Post 27 Apr 2023, 14:44
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Tomasz Grysztar



Joined: 16 Jun 2003
Posts: 8346
Location: Kraków, Poland
Tomasz Grysztar 27 Apr 2023, 15:35
In fasm, the tokenization is done by preprocessor, and conversion of an expression into binary-coded RPN is done by the parser (which is another distinct stage before the actual assembly). The assembler then performs multiple passes on this parsed source, and these passes can be fast, because the source is already in a VM-like binary code form, and it has all the expressions in RPN format.

This scenario can be summarized as: parse once, evaluate many times. Something similar happens in fasmg with CALM pre-compiled expression, and there the difference may be even more pronounced, as an expression converted into RPN bytecode might get evaluated thousands of times.
Post 27 Apr 2023, 15:35
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Roman



Joined: 21 Apr 2012
Posts: 1710
Roman 28 Apr 2023, 09:26
Fasmg can calculated this?
Mov eax, 3.45*0.5 +2.2
Post 28 Apr 2023, 09:26
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revolution
When all else fails, read the source


Joined: 24 Aug 2004
Posts: 20179
Location: In your JS exploiting you and your system
revolution 28 Apr 2023, 09:40
Roman wrote:
Fasmg can calculated this?
Mov eax, 3.45*0.5 +2.2
Did you try it?
Post 28 Apr 2023, 09:40
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Roman



Joined: 21 Apr 2012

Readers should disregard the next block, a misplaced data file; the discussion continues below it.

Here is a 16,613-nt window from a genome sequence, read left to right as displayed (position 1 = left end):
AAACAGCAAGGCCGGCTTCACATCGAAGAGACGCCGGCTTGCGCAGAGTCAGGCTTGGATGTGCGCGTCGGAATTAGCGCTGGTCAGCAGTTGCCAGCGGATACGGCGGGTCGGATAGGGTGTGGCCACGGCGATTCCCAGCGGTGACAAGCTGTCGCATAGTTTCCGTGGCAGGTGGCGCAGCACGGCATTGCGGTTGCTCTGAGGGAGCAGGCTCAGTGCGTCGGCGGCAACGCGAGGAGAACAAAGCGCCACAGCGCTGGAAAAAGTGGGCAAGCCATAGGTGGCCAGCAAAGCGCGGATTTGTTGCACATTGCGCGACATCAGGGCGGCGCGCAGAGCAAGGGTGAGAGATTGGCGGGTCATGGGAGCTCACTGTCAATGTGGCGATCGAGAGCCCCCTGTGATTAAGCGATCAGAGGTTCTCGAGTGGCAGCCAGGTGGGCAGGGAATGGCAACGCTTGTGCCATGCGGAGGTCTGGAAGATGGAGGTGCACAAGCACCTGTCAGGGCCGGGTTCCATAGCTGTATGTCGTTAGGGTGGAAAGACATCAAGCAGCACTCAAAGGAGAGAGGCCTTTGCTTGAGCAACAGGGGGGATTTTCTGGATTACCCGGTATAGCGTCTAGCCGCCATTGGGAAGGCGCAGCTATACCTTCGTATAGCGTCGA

Posts: 1710
Roman 28 Apr 2023, 10:15
No.
I not using fasmg.
Post 28 Apr 2023, 10:15
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revolution
When all else fails, read the source


Joined: 24 Aug 2004
Posts: 20179
Location: In your JS exploiting you and your system
revolution 28 Apr 2023, 10:18
It is only one download away.
Post 28 Apr 2023, 10:18
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bitRAKE



Joined: 21 Jul 2003
Posts: 3962
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bitRAKE 29 Apr 2023, 01:04
Roman wrote:
Fasmg can calculated this?
Mov eax, 3.45*0.5 +2.2
Just looking at the source code ...
https://github.com/tgrysztar/fasmg/blob/master/core/source/floats.inc
... we can see that fasmg supports 128-bits of precision for the mantissa and a signed dword for the exponent.

If you want the exact function that does the multiplication of float * float,
https://github.com/tgrysztar/fasmg/blob/708097133e86a9b98efaf59a011c3ae754cdf514/core/source/floats.inc#L508

... all intermediate calculations support this internal type for floats. The MOV instruction definition also supports the reduction of floats to an immediate 16/32/64-bit value.

_________________
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Post 29 Apr 2023, 01:04